Steve McDowell, a former paramedic and founder of the emergency services support group No More Neglect, told the WSWS: “It is clear to on road paramedics and control centre staff that they are a ‘bum on a seat.’” That is, their welfare and fatigue are secondary to meeting the NSW Ambulance’s key performance indicators and to claiming that there are “enough” resources.

“The impact upon morale, psychological welfare and fatigue are immeasurable for staff who don’t feel they are valued or that their needs are being met on a regular basis,” McDowell said. “This ends up being seen in sick leave statistics.”

The 2017 NSW Ambulance report stated that in 2016–17, staff took an average of 85 hours of sick leave each, “considerably higher than the NSW Health average of 62 hours.”

The 2018-19 NSW Health annual report recorded 636 workers’ compensation claims by ambulance workers, a significant increase from 452 claims in 2017–18, and 361 in 2016–17. The report said the increase was “largely attributable to a material increase in mental stress claims.”

The growth of overtime, and the pressure on workers to miss breaks, are likely bound up with the workplace bullying and harassment, intimidation and abuse in NSW Ambulance, which was the subject of two parliamentary inquiries, in 2008 and 2017.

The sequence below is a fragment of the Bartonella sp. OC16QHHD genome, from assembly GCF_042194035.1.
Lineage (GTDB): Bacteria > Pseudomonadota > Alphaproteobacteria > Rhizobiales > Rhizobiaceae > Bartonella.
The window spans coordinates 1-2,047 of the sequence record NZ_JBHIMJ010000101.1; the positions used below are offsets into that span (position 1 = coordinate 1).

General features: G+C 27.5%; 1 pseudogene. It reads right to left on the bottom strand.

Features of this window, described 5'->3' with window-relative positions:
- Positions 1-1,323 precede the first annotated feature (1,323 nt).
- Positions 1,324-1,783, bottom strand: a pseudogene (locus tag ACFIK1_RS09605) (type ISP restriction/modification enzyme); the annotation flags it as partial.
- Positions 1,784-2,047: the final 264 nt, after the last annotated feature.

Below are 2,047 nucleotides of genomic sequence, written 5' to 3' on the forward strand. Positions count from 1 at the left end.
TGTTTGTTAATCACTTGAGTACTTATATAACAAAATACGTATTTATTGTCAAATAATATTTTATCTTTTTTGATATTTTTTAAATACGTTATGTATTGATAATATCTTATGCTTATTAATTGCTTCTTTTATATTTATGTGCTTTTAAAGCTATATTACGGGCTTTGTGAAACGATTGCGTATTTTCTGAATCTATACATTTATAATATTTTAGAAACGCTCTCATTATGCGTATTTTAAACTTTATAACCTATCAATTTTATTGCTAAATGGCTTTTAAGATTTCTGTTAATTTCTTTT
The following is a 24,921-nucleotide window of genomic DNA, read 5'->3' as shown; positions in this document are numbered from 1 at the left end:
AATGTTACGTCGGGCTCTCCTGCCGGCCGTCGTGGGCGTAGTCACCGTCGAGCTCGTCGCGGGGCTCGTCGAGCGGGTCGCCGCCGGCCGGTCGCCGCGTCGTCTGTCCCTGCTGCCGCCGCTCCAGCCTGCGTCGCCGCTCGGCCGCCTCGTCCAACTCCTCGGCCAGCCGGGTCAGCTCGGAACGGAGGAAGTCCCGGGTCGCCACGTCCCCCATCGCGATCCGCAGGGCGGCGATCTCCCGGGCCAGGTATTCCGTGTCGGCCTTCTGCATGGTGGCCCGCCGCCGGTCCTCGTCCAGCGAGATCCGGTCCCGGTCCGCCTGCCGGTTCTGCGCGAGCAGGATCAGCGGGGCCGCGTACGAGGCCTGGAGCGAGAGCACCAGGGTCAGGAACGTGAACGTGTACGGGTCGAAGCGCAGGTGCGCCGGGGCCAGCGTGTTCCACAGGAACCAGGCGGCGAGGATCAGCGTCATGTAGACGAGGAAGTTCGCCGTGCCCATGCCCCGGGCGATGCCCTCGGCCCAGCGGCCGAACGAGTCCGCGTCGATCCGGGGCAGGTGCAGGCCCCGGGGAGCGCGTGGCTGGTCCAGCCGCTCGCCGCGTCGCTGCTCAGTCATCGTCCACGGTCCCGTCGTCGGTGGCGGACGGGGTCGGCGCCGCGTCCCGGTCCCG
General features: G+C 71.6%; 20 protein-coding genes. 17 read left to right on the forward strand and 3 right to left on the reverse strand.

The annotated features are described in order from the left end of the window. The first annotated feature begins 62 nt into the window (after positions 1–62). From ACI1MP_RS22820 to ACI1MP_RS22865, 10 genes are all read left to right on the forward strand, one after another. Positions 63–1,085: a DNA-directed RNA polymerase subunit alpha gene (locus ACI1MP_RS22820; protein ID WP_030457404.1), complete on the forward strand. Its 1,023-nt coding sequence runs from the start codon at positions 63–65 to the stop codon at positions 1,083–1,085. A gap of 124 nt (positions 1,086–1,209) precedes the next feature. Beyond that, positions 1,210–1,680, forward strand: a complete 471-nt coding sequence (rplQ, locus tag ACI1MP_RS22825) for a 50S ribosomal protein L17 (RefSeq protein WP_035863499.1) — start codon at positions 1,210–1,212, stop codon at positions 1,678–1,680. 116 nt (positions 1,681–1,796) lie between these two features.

An Australian Paramedics Association survey, submitted to the 2017 inquiry, found that more than 70 percent of NSW Ambulance staff had experienced bullying, and that 59 percent of those who made a complaint to NSW Ambulance about bullying, felt that their complaint was unresolved.

Sydney, the NSW capital, has the longest Code One ambulance response time among Australian capital cities, with 90 percent of first responding ambulances arriving in 20.8 minutes, according to a 2019 federal Productivity Commission report. Tasmania recorded the longest response times statewide, taking 29.4 minutes for 90 percent of first responding ambulances to arrive. NSW had the second-longest ambulance response times, at 23.2 minutes.

Code One emergencies are the most time-critical and life-threatening. In 2007–2008, state-wide targets were introduced in Tasmania for Code One response times to be less than 15 minutes. These targets have never been reached.

In June 2018, less than a year before a state election, NSW Premier Gladys Berejiklian announced that her government would commit to 700 additional paramedics and 50 additional call centre staff over four years.

Both the Health Services Union (HSU) and the Australian Paramedics Association (APA) praised the 2018 announcement. HSU secretary Gerald Hayes said: “It’s good to see now paramedics will have some relief in terms of fatigue, paramedic safety and better outcomes for patients.”

This was despite the fact that he previously told the 2017 parliamentary inquiry that the service was “at least a thousand people short.”

APA (NSW) secretary Steve Pearce called the announcement, “a positive development which will boost morale among paramedics.”

On the contrary, a growing crisis faces paramedics and those who work in ambulance services across Australia more broadly, as a result of years of budget cuts and the understaffing of critical health services.